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Supply Chain by the Numbers
   
 

- July 10, 2014 -

   
  Supply Chain by the Numbers for Week of July 10, 2014
   
 

Walmart Racing to Energize Sales; Just a Few Drayage Truckers on Strike in LA, but Impact Could be Large; US Oil Production Continues Amazing Run; The Self-Driving Trucks Really are Coming

   
 
 
 

$500 Million

The amount that Walmart invested in ecommerce initiatives in 2013, according to an article this week in the Wall Street Journal. That includes building three new efulfillment centers and paying 1000 employees at its ecommerce think tank and R&D center in Silicon Valley. It plans to invest another $150 million in ecommerce this year. It is also opening up dozens of new much smaller sized outlets, such as Walmart Express. The action comes as new CEO Doug McMillon is pushing his executives fast and furious to change and innovate, given recent struggles at the company, which has seen US same store sales growth fall for five straight quarters. Among Walmart's challenges: to achieve just 1% in sales growth, the giant must raise sales by $5 billion. The law of large numbers applies to Walmart too.

 
 



 
 
 

120

Number of drayage drivers that walked off the job this week at the ports of LA and Long Beach, complaining of unfair policies at three short-haul trucking companies. That's a tiny fraction of the some 12,000 drayage drivers said to be working the ports. But as we reported this week, the real game here is to have independent truckers be designated as employees of the trucking companies, which would require them to join the union in unionized carriers, or to be more easily organized in non-union shops. The walk off was orchestrated and supported by the Teamsters union. A new law in New York this year will change the status of many independents in that state. The numbers may be small here in this action, but the stakes are high - costs may rise as much as 30% for a carrier from such a change from independent to unionized.

 
 
 
2025

Year by which Daimler says its self-driving trucks might be ready for the road, after a successful test along a closed stretch of the Autobahn in Germany last week. What Daimler calls the "Highway Pilot"uses a combination of vehicle-to-vehicle communication via Wi-Fi (with a range of 1,640 feet), lateral radar on both sides of the truck (with a range of 197 feet) and full range (820 feet) and short-range (230 feet) radar mounted on the front of the truck. The truck also uses a front stereo camera, mounted just under its windshield. The plan is to have a driver in the car for emergencies - but that driver will be wirelessly working on office-type tasks, else much of the potential savings from the technology would be lost. The self-driving trucks will be here very soon.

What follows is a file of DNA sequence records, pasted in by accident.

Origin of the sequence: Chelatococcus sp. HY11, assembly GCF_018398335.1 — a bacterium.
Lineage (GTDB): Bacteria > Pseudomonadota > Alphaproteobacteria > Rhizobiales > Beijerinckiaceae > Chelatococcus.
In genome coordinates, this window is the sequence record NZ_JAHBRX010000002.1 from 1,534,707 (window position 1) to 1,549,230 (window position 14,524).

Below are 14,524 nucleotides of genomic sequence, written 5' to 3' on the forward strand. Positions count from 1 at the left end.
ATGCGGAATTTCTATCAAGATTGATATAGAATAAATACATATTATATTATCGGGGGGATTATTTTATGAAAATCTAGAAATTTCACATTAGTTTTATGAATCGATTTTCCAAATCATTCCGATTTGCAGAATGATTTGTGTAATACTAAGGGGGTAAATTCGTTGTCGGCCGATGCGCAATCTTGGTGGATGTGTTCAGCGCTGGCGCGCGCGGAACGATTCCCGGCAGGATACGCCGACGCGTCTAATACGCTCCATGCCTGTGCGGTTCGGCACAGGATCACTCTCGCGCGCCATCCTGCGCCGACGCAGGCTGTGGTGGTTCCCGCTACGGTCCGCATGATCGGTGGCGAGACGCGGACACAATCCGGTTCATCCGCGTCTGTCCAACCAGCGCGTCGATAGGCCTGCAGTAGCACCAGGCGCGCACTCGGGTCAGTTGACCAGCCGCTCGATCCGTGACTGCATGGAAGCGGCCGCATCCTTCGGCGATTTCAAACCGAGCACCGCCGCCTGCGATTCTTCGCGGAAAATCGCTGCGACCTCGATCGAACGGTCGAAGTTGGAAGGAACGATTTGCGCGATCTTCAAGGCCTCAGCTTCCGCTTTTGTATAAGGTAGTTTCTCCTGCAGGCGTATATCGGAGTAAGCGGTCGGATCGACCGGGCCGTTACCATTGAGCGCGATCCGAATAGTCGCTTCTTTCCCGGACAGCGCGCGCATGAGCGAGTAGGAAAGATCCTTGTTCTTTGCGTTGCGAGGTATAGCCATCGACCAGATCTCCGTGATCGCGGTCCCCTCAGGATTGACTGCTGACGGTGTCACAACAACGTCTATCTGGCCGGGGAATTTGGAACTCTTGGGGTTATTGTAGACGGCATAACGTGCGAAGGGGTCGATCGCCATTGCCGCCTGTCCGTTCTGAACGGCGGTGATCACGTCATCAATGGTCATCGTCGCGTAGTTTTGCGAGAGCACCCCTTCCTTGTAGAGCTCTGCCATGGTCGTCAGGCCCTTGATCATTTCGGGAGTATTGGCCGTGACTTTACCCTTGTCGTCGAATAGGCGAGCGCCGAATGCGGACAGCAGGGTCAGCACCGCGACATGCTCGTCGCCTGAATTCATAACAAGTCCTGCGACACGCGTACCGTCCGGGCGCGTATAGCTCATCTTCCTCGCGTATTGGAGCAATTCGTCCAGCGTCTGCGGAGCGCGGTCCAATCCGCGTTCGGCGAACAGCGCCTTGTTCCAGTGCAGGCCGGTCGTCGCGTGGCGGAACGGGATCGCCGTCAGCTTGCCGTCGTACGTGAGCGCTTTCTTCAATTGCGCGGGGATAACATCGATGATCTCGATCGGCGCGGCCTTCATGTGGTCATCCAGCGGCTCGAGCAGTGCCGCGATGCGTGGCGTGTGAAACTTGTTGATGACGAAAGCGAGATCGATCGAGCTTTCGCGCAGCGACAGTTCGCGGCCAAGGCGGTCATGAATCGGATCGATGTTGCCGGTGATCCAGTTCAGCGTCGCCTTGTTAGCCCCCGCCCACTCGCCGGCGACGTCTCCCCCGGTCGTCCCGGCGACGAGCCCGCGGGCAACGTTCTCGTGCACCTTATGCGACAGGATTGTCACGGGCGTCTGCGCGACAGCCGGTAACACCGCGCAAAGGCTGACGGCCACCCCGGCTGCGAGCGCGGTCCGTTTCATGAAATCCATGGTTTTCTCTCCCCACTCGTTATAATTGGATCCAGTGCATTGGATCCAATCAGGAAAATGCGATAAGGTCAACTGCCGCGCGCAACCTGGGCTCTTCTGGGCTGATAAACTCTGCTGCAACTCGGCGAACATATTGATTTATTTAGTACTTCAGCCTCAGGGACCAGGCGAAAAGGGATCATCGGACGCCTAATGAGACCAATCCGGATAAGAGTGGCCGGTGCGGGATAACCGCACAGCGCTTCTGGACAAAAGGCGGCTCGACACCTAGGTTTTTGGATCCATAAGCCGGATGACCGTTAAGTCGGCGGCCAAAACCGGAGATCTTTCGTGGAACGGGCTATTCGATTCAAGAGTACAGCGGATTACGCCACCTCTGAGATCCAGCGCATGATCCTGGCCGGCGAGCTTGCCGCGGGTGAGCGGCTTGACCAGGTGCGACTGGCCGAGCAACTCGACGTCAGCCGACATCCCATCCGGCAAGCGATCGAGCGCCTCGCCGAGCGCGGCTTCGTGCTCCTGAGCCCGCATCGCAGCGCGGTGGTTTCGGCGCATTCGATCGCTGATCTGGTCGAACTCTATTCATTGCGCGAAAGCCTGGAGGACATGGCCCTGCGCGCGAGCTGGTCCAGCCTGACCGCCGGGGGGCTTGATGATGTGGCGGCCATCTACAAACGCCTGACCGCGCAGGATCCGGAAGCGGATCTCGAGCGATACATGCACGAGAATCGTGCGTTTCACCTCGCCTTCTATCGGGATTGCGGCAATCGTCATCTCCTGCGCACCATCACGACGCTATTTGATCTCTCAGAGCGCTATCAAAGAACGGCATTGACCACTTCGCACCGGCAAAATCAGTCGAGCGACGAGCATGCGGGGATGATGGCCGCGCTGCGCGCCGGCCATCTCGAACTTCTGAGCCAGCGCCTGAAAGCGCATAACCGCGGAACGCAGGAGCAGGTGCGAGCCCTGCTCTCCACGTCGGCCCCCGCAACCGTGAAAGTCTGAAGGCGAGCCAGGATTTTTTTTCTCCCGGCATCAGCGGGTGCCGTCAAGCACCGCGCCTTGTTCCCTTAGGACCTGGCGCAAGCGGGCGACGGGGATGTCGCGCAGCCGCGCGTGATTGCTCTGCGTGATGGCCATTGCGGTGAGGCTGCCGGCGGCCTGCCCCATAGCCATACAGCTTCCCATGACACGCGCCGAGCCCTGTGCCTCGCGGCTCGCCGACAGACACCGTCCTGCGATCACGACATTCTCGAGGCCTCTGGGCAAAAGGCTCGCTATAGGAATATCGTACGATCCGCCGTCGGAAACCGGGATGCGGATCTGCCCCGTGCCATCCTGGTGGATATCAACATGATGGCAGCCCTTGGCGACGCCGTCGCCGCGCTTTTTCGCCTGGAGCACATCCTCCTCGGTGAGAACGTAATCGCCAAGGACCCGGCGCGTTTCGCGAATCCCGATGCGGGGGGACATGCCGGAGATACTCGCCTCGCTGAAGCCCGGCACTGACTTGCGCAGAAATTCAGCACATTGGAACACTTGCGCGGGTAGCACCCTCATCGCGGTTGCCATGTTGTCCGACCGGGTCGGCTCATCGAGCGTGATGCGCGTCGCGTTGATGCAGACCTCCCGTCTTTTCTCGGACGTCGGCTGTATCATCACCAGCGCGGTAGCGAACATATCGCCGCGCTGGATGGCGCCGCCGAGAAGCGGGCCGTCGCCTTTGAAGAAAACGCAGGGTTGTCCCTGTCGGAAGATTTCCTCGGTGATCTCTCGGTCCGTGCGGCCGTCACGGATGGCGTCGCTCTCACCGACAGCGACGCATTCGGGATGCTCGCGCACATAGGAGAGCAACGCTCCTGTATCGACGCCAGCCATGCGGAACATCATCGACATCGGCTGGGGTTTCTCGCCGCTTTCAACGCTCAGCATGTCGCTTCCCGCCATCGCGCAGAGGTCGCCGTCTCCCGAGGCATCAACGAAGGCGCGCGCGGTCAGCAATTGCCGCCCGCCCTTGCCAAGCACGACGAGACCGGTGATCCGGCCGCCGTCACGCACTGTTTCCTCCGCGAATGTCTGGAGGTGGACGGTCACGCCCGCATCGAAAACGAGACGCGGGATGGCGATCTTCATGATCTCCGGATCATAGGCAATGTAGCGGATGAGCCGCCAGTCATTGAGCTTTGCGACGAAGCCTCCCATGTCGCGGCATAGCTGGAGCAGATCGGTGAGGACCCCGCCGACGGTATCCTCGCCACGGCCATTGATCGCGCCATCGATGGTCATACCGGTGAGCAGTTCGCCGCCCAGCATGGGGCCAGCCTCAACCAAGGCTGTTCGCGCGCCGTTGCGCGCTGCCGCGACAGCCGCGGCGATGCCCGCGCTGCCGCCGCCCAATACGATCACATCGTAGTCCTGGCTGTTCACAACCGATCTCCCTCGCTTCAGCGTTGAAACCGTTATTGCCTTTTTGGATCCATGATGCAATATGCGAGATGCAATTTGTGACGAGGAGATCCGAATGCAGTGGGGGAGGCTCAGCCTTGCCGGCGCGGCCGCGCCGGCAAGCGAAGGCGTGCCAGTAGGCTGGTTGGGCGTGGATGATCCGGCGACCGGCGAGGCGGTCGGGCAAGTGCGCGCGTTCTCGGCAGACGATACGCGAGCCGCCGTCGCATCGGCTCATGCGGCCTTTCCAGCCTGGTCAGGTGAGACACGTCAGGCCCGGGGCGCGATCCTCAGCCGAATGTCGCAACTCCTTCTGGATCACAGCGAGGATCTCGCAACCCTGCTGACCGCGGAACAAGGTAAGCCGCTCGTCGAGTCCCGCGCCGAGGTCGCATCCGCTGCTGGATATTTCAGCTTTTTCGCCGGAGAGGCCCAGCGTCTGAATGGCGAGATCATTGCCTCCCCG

11 Million

Average number of barrels of oil the US produced per day in the first quarter, according to a report this week by Bank of America. With planned output expected to increase as the year proceeds, the US is almost certain to be the world's largest oil producer again this year, after receiving that rank in 2013, as the fracking revolution continues on. Amazing. "If the U.S. didn't have this energy supply, prices at the pump would be completely unaffordable," the report said. The US Energy Information Administration says US oil production will peak in 2019 and then plateau, though it is not clear why.

 
 
 
 
 
 
 
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